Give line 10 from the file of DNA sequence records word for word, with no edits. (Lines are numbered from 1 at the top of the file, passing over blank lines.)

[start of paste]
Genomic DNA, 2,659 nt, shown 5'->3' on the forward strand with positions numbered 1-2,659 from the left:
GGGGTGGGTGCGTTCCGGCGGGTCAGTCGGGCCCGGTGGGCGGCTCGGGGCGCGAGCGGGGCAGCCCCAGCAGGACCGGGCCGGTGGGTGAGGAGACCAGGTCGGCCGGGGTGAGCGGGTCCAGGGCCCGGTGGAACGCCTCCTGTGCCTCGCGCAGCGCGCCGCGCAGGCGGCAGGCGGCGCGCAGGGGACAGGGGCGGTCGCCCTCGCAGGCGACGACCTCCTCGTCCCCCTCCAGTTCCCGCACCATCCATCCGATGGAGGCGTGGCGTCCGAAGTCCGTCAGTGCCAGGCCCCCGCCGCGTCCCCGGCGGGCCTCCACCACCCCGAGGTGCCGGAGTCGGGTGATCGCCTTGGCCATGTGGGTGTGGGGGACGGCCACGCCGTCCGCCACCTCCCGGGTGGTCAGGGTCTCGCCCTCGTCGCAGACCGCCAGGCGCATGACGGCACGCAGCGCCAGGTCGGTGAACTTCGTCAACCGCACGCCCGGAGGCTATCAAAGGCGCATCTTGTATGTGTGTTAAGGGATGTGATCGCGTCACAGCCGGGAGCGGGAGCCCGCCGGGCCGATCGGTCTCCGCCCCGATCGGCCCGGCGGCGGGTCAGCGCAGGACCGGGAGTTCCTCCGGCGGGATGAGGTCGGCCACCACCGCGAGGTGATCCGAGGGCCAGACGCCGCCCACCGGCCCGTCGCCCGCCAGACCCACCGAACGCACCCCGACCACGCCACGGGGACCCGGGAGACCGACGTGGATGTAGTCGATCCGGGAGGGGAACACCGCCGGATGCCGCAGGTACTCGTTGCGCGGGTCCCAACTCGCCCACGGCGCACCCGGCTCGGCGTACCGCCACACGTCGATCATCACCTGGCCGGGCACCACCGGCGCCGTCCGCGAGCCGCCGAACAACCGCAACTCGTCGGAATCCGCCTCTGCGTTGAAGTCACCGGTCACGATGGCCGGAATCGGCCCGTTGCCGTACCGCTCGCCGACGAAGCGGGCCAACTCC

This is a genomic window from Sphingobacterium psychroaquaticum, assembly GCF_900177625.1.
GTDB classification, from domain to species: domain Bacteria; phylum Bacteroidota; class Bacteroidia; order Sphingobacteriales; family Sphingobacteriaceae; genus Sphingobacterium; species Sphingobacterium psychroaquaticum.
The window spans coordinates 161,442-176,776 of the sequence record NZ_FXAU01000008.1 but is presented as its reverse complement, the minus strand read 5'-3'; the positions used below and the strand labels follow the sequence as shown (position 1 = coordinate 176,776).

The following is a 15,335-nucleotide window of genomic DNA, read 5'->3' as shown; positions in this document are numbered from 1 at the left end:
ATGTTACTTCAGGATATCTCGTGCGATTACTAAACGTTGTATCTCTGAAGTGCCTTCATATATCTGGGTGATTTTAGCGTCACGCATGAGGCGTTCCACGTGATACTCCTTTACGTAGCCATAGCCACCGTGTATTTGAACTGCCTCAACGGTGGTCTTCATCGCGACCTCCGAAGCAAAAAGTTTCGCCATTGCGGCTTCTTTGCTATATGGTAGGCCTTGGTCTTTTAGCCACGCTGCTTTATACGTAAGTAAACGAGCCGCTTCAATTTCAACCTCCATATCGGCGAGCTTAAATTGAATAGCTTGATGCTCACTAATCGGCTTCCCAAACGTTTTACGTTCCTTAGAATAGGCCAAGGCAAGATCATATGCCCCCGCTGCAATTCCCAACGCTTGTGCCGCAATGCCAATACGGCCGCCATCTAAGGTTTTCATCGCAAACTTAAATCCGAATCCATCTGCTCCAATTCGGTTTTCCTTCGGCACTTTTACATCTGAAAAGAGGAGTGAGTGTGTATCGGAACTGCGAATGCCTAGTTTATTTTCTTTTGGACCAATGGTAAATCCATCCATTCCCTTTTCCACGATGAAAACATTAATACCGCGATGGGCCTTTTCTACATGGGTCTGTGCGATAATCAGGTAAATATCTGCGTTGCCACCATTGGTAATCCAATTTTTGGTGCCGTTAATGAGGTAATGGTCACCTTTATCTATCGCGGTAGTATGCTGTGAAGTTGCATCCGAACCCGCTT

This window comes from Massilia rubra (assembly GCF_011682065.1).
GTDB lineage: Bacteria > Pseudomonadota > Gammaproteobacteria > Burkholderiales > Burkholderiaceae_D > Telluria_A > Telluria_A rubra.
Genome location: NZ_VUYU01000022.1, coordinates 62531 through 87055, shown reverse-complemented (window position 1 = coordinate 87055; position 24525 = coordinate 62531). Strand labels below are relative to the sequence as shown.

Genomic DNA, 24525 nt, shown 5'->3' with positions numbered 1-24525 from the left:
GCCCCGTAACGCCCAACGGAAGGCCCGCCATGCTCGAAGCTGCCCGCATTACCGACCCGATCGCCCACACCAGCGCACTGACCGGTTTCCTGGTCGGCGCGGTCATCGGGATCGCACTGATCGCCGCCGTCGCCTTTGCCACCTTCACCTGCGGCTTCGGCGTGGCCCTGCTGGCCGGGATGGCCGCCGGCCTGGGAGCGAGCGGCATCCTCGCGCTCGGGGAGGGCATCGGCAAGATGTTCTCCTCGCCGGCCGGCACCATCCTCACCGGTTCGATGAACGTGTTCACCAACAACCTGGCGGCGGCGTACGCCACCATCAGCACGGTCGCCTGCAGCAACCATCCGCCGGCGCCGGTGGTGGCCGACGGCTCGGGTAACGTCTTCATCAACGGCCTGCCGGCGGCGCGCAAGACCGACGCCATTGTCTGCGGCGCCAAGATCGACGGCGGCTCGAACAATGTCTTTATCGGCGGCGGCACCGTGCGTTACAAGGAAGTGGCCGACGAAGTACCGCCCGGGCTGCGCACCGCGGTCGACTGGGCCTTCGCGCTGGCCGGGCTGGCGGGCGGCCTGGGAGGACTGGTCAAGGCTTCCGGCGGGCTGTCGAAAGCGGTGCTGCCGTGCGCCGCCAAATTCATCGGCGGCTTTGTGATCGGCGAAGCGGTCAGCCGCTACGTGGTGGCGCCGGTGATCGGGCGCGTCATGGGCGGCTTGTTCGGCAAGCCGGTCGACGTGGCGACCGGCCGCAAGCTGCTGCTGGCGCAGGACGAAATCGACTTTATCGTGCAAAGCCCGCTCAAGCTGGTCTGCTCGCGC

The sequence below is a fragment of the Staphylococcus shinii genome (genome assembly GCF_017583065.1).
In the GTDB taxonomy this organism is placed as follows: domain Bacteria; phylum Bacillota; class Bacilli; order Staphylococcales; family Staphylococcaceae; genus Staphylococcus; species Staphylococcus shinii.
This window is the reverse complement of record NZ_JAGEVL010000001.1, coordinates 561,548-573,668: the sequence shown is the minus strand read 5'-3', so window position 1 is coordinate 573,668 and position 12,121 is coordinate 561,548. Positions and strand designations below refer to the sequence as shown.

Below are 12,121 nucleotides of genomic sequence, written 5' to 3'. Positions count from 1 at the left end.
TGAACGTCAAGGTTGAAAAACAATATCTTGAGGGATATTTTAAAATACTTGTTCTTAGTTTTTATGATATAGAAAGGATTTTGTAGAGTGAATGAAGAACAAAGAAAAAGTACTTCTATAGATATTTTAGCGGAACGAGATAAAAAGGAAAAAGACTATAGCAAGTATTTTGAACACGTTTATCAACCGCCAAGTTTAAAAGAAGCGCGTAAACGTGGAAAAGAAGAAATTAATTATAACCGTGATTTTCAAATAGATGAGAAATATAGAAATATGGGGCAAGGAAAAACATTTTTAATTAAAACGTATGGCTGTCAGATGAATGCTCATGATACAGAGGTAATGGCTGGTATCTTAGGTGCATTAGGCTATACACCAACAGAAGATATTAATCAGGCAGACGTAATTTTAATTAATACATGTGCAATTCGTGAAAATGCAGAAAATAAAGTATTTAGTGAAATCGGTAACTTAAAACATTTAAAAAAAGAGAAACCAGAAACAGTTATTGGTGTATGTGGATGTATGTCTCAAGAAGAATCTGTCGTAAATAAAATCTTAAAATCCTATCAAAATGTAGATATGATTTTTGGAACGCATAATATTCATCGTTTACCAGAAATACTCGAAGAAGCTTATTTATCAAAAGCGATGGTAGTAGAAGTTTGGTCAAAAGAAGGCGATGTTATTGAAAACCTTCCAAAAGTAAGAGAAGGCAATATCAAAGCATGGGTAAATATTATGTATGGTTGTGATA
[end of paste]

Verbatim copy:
Genome location: NZ_VUYU01000022.1, coordinates 62531 through 87055, shown reverse-complemented (window position 1 = coordinate 87055; position 24525 = coordinate 62531). Strand labels below are relative to the sequence as shown.